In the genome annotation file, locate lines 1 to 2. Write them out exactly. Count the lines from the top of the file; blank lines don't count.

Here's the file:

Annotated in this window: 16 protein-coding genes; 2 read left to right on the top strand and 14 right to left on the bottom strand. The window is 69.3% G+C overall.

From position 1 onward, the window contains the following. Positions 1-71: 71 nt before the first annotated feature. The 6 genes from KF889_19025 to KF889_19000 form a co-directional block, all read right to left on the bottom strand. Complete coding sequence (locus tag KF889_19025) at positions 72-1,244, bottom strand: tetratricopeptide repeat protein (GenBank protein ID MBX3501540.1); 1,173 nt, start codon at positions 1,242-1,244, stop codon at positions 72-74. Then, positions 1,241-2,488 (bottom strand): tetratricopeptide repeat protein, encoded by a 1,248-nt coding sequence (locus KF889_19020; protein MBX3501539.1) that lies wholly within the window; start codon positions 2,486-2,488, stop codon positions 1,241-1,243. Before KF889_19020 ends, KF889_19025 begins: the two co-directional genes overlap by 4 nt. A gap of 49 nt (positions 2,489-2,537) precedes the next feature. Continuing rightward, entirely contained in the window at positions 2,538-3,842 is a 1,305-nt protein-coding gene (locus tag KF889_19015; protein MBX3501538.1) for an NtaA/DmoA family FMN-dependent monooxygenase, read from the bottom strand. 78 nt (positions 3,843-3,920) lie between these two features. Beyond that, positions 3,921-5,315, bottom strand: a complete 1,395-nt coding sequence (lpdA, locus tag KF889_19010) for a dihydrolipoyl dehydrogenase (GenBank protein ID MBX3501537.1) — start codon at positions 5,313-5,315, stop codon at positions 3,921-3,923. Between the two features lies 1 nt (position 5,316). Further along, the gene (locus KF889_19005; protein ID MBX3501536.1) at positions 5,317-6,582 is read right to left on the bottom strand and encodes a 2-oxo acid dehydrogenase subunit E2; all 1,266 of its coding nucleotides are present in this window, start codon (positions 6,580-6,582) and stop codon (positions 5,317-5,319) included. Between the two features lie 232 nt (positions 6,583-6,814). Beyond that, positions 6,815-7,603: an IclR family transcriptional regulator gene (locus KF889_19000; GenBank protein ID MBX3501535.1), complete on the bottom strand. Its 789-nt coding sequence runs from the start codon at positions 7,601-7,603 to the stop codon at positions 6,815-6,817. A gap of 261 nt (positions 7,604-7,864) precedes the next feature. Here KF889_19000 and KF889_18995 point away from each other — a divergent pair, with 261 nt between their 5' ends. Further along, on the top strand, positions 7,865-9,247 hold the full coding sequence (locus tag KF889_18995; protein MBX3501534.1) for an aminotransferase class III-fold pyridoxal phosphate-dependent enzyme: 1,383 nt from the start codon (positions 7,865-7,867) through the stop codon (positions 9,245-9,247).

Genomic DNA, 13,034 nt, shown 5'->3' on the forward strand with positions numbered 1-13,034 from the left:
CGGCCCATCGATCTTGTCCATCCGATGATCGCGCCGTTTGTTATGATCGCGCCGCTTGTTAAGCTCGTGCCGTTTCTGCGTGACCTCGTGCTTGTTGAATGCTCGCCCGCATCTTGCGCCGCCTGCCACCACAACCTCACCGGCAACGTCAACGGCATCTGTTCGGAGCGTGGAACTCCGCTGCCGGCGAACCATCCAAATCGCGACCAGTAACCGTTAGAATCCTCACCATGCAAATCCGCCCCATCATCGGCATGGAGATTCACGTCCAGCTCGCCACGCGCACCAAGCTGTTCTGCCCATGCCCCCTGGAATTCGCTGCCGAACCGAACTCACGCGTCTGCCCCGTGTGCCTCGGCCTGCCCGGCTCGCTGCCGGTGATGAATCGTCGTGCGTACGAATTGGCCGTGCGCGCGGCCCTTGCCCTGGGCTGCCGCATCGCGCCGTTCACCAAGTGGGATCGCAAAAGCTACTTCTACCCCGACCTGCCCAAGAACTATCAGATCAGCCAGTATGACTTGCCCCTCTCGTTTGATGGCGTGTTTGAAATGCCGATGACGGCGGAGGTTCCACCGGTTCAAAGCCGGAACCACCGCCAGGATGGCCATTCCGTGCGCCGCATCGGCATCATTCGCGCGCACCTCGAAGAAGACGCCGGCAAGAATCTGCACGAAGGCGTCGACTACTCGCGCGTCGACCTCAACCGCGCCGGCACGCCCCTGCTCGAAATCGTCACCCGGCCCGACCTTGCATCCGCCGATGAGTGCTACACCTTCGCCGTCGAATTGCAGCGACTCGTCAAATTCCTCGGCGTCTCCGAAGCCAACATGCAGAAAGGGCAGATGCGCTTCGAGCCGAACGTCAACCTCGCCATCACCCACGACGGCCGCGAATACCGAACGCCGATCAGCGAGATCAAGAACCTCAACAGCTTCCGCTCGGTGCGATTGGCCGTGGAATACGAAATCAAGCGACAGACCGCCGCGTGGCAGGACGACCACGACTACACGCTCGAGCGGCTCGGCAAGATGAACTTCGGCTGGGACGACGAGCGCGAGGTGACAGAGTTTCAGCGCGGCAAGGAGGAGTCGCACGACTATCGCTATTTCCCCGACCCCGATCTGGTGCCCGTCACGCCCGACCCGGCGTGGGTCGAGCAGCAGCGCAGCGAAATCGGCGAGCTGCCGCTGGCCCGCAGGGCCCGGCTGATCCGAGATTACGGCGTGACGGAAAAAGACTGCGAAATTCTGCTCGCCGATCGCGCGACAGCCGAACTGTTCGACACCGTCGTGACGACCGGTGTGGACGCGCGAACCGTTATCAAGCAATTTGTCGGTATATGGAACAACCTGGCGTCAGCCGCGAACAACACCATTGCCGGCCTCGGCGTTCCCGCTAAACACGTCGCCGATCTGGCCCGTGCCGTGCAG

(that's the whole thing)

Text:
Annotated in this window: 16 protein-coding genes; 2 read left to right on the top strand and 14 right to left on the bottom strand. The window is 69.3% G+C overall.

From position 1 onward, the window contains the following. Positions 1-71: 71 nt before the first annotated feature. The 6 genes from KF889_19025 to KF889_19000 form a co-directional block, all read right to left on the bottom strand. Complete coding sequence (locus tag KF889_19025) at positions 72-1,244, bottom strand: tetratricopeptide repeat protein (GenBank protein ID MBX3501540.1); 1,173 nt, start codon at positions 1,242-1,244, stop codon at positions 72-74. Then, positions 1,241-2,488 (bottom strand): tetratricopeptide repeat protein, encoded by a 1,248-nt coding sequence (locus KF889_19020; protein MBX3501539.1) that lies wholly within the window; start codon positions 2,486-2,488, stop codon positions 1,241-1,243. Before KF889_19020 ends, KF889_19025 begins: the two co-directional genes overlap by 4 nt. A gap of 49 nt (positions 2,489-2,537) precedes the next feature. Continuing rightward, entirely contained in the window at positions 2,538-3,842 is a 1,305-nt protein-coding gene (locus tag KF889_19015; protein MBX3501538.1) for an NtaA/DmoA family FMN-dependent monooxygenase, read from the bottom strand. 78 nt (positions 3,843-3,920) lie between these two features. Beyond that, positions 3,921-5,315, bottom strand: a complete 1,395-nt coding sequence (lpdA, locus tag KF889_19010) for a dihydrolipoyl dehydrogenase (GenBank protein ID MBX3501537.1) — start codon at positions 5,313-5,315, stop codon at positions 3,921-3,923. Between the two features lies 1 nt (position 5,316). Further along, the gene (locus KF889_19005; protein ID MBX3501536.1) at positions 5,317-6,582 is read right to left on the bottom strand and encodes a 2-oxo acid dehydrogenase subunit E2; all 1,266 of its coding nucleotides are present in this window, start codon (positions 6,580-6,582) and stop codon (positions 5,317-5,319) included. Between the two features lie 232 nt (positions 6,583-6,814). Beyond that, positions 6,815-7,603: an IclR family transcriptional regulator gene (locus KF889_19000; GenBank protein ID MBX3501535.1), complete on the bottom strand. Its 789-nt coding sequence runs from the start codon at positions 7,601-7,603 to the stop codon at positions 6,815-6,817. A gap of 261 nt (positions 7,604-7,864) precedes the next feature. Here KF889_19000 and KF889_18995 point away from each other — a divergent pair, with 261 nt between their 5' ends. Further along, on the top strand, positions 7,865-9,247 hold the full coding sequence (locus tag KF889_18995; protein MBX3501534.1) for an aminotransferase class III-fold pyridoxal phosphate-dependent enzyme: 1,383 nt from the start codon (positions 7,865-7,867) through the stop codon (positions 9,245-9,247).